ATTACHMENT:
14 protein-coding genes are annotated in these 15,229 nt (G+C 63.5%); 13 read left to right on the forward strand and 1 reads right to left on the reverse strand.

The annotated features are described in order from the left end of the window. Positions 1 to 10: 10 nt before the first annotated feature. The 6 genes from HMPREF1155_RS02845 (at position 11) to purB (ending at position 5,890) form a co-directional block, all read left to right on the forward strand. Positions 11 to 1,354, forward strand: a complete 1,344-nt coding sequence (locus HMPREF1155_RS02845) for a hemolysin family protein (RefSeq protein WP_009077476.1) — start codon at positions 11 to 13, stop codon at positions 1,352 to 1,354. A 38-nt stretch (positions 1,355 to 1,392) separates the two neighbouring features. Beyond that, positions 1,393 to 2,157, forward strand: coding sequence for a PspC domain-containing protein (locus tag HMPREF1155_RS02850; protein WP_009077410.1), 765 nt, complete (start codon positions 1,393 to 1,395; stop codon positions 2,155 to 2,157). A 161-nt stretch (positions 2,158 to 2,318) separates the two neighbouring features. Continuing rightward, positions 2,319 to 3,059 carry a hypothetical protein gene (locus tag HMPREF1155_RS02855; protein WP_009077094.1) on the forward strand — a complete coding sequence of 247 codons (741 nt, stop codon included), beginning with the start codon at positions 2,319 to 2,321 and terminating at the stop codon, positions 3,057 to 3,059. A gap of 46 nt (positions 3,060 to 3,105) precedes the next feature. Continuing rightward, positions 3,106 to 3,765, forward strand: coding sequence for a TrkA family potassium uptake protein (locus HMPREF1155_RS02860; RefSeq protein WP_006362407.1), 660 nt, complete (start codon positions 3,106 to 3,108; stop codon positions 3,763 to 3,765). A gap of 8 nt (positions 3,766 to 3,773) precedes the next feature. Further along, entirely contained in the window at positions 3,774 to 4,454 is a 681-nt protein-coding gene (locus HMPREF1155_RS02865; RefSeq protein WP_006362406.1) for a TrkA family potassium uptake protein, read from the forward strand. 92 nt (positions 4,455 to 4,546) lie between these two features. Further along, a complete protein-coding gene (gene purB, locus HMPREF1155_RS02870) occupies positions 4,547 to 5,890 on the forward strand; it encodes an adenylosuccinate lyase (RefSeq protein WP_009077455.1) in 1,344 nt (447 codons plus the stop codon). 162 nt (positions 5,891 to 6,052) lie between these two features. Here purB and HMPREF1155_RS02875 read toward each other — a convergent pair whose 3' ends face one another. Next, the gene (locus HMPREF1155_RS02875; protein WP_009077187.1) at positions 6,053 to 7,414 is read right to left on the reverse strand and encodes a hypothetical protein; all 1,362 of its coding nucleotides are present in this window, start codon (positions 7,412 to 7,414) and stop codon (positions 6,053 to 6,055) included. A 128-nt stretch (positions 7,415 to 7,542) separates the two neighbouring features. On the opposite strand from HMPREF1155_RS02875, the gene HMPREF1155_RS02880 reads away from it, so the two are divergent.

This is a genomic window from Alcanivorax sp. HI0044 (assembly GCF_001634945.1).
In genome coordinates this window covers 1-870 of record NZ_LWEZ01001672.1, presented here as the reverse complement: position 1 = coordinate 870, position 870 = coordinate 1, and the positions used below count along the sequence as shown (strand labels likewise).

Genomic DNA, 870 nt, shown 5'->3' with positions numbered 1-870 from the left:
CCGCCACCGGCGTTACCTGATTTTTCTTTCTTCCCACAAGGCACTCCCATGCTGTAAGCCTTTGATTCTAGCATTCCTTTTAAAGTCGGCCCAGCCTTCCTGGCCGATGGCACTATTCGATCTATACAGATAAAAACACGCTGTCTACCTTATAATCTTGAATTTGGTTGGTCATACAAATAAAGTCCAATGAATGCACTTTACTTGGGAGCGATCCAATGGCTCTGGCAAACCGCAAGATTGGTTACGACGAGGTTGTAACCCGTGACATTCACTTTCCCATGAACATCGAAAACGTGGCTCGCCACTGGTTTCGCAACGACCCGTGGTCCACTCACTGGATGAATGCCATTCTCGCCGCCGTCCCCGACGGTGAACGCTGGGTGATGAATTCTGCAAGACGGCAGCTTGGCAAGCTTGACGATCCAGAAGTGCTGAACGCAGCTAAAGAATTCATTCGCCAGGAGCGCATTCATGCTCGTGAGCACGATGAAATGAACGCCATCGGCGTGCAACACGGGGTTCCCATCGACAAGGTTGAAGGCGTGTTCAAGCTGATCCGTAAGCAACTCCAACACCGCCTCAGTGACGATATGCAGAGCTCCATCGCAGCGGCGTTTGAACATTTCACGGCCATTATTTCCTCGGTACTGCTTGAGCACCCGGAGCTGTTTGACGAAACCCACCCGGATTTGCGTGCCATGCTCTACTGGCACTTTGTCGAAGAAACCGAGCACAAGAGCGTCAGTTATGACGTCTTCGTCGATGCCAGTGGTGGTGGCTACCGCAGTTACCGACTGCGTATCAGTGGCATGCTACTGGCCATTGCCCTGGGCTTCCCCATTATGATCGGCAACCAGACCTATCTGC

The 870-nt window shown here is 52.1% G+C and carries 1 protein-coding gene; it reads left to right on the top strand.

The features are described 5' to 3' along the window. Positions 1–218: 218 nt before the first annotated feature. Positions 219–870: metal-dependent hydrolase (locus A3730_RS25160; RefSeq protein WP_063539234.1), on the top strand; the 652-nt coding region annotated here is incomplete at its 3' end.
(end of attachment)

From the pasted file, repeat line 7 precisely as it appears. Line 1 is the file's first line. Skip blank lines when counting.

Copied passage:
The 870-nt window shown here is 52.1% G+C and carries 1 protein-coding gene; it reads left to right on the top strand.